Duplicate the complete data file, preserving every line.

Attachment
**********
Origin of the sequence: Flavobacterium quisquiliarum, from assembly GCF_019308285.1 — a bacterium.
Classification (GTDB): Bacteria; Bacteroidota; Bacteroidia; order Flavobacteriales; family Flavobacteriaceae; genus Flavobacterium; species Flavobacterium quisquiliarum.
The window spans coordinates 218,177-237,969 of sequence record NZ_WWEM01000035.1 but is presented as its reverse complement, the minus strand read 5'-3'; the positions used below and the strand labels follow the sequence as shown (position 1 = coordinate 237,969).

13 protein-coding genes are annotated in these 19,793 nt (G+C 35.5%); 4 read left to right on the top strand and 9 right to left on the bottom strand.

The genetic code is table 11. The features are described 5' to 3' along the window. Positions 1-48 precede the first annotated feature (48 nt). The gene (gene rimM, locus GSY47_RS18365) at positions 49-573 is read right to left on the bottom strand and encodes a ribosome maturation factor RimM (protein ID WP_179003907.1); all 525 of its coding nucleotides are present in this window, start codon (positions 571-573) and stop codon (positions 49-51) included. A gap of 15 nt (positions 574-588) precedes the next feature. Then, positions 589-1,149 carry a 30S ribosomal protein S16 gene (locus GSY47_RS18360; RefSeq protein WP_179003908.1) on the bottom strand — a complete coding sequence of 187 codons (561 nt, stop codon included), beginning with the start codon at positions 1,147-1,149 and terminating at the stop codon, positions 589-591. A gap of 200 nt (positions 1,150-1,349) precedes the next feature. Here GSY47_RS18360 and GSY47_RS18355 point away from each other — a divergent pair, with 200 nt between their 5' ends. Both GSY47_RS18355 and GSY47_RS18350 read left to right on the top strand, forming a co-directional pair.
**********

Origin of the sequence: Flavobacterium quisquiliarum, from assembly GCF_019308285.1 — a bacterium.
Classification (GTDB): Bacteria; Bacteroidota; Bacteroidia; order Flavobacteriales; family Flavobacteriaceae; genus Flavobacterium; species Flavobacterium quisquiliarum.
The window spans coordinates 218,177-237,969 of sequence record NZ_WWEM01000035.1 but is presented as its reverse complement, the minus strand read 5'-3'; the positions used below and the strand labels follow the sequence as shown (position 1 = coordinate 237,969).

13 protein-coding genes are annotated in these 19,793 nt (G+C 35.5%); 4 read left to right on the top strand and 9 right to left on the bottom strand.

The genetic code is table 11. The features are described 5' to 3' along the window. Positions 1-48 precede the first annotated feature (48 nt). The gene (gene rimM, locus GSY47_RS18365) at positions 49-573 is read right to left on the bottom strand and encodes a ribosome maturation factor RimM (protein ID WP_179003907.1); all 525 of its coding nucleotides are present in this window, start codon (positions 571-573) and stop codon (positions 49-51) included. A gap of 15 nt (positions 574-588) precedes the next feature. Then, positions 589-1,149 carry a 30S ribosomal protein S16 gene (locus GSY47_RS18360; RefSeq protein WP_179003908.1) on the bottom strand — a complete coding sequence of 187 codons (561 nt, stop codon included), beginning with the start codon at positions 1,147-1,149 and terminating at the stop codon, positions 589-591. A gap of 200 nt (positions 1,150-1,349) precedes the next feature. Here GSY47_RS18360 and GSY47_RS18355 point away from each other — a divergent pair, with 200 nt between their 5' ends. Both GSY47_RS18355 and GSY47_RS18350 read left to right on the top strand, forming a co-directional pair.